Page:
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  • Our teams have confirmed that .NET Core has reached a level of maturity that makes it the default for .NET server applications. The open source .NET Core framework enables the development and deployment of .NET applications on Windows, macOS and Linux with first-class cross-platform tooling. Microsoft provides blessed Docker images which make it easy to deploy .NET Core applications in a containerized environment. Positive directions in the community and feedback from our projects indicate that .NET Core is the future for .NET development.

  • Since we last mentioned Kubernetes in the Radar, it has become the default solution for most of our clients when deploying containers into a cluster of machines. The alternatives didn’t capture as much mindshare, and in some cases our clients are even changing their ‘engine’ to Kubernetes. Kubernetes has become the container orchestration platform of choice for major public cloud platforms, including Microsoft's Azure Container Service and Google Cloud (see the GKE blip). And there are many useful products enriching the fast-growing Kubernetes ecosystem. Platforms that try to hide Kubernetes under an abstraction layer, however, have yet to prove themselves.


  • Microsoft has steadily improved Azure and today not much separates the core cloud experience provided by the major cloud providers – Amazon, Google and Microsoft. The cloud providers seem to agree and seek to differentiate themselves in other areas such as features, services and cost structure. Microsoft is the provider who shows real interest in the legal requirements of European companies. They’ve a nuanced and plausible strategy, including unique offerings such as Azure Germany and Azure Stack, which gives some certainty to European companies in anticipation of the GDPR and possible legislative changes in the United States.

  • Headless Content Management Systems (CMSes) are becoming a common component of digital platforms. Contentful is a modern headless CMS that our teams have successfully integrated into their development workflows. We particularly like its API-first approach and implementing CMS as Code. It supports powerful content modelling primitives as code and content model evolution scripts, which allow treating it as other data store schemas and applying evolutionary database design practices to CMS development. Other notable features that we’ve liked include inclusion of two CDNs by default to deliver media assets and JSON documents, good support for localization, and the ability — albeit with some effort — to integrate with Auth0.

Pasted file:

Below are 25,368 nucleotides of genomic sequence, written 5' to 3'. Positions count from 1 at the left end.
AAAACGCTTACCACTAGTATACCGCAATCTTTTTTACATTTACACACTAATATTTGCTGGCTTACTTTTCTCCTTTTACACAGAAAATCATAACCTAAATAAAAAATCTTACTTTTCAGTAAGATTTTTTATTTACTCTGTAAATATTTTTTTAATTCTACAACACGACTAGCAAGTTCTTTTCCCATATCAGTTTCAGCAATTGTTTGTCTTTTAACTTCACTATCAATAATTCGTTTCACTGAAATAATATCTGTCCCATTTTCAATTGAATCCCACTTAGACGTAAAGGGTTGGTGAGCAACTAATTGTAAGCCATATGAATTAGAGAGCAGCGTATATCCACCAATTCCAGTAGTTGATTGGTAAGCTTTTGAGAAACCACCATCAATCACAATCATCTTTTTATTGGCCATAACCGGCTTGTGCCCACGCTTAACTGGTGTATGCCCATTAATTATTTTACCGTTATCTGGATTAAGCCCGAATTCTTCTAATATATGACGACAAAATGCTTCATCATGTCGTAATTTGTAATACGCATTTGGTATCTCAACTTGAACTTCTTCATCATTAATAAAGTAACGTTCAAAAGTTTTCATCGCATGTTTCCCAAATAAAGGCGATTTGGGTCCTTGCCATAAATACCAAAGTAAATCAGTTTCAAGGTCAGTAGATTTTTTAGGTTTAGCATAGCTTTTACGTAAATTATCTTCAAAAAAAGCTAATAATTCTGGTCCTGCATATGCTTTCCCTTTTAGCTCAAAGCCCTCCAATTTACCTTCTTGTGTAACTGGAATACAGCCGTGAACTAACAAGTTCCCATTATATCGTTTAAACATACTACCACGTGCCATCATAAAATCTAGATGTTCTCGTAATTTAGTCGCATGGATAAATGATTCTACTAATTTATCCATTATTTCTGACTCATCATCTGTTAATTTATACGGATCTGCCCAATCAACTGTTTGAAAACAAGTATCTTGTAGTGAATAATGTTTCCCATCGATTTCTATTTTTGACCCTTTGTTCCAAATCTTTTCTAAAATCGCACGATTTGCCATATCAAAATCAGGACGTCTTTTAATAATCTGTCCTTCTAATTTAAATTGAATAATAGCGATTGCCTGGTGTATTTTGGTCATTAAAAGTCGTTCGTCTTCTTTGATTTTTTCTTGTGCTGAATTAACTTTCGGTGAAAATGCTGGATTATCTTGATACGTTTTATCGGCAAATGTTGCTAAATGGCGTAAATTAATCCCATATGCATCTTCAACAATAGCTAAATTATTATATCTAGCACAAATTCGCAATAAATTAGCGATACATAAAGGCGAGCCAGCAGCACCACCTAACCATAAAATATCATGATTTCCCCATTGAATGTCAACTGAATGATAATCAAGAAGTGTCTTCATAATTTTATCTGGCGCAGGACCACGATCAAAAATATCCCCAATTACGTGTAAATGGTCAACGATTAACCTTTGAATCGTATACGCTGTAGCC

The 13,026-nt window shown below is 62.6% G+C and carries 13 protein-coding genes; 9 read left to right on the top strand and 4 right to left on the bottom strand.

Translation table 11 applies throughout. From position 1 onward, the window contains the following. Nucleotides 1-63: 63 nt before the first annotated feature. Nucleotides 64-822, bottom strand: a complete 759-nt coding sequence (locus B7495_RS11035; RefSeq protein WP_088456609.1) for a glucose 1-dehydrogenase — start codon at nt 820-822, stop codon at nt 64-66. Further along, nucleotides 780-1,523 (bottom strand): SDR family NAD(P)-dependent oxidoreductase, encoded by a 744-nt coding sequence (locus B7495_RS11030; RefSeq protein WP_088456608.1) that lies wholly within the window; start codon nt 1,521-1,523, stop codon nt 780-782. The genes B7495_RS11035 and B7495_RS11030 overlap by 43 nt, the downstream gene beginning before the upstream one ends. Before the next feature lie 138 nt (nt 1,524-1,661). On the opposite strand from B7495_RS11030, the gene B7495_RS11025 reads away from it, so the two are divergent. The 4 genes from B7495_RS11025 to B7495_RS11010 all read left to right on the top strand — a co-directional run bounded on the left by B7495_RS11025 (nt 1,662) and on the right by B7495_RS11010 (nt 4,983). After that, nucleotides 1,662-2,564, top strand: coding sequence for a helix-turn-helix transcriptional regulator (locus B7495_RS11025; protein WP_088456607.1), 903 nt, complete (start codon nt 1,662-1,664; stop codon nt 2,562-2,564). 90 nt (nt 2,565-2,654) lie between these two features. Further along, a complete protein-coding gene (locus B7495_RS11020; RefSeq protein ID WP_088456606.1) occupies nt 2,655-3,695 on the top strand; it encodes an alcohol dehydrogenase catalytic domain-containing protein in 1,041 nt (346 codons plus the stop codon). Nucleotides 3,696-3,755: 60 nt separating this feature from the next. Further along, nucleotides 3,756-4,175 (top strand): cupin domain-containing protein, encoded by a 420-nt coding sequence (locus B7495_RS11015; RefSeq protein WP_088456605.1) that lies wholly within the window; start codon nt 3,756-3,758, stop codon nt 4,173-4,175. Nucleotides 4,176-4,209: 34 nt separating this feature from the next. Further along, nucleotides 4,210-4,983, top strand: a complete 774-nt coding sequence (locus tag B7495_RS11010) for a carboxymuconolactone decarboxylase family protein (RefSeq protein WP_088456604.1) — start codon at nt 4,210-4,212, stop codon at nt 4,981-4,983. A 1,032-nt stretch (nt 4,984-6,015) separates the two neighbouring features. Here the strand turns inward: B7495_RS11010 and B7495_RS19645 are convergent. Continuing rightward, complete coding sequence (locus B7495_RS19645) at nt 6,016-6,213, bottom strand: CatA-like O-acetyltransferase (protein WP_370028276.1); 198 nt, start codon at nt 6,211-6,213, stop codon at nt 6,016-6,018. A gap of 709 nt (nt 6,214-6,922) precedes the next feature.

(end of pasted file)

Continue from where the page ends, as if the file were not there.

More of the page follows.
• EMQ is a scalable open source multiplatform MQTT broker. It’s written in Erlang/OTP for higher performance, handling millions of concurrent connections. It supports multiple protocols including MQTT, MQTT Sensor Networks, CoAP as well as WebSockets, making it suitable for both IoT and mobile devices. We’ve started using EMQ in our projects and have enjoyed its ease of installation and use, its ability to route messages to different destinations including Kafka and PostgreSQL, as well as its API-driven approach for its monitoring and configuration.

  • Load testing became easier with the maturity of tools such as Gatling and Locust. At the same time, elastic cloud infrastructures make it possible to simulate a large number of client instances. We're delighted to see Flood and other cloud platforms go further by leveraging these technologies. Flood IO is an SaaS load-testing service that helps to distribute and execute testing scripts across hundreds of servers in the cloud. Our teams find it simple to migrate performance testing to Flood by reusing existing Gatling scripts.

  • While the software development ecosystem is converging on Kubernetes as the orchestration platform for containers, running Kubernetes clusters remains operationally complex. Google Kubernetes Engine (GKE) is a managed Kubernetes solution for deploying containerized applications that alleviates the operational overhead of running and maintaining Kubernetes clusters. Our teams have had a good experience using GKE, with the platform doing the heavy lifting of applying security patches, monitoring and auto-repairing the nodes, and managing multicluster and multiregion networking. In our experience, Google's API-first approach in exposing platform capabilities, as well as using industry standards such as OAuth for service authorisation, improve the developer experience. It's important to consider that GKE is under rapid development with many of its APIs in beta release which, despite the developers' best efforts to abstract consumers from underlying changes, can impact you. We're expecting continuous improvement around maturity of infrastructure as code with Terraform on GKE and similar tools.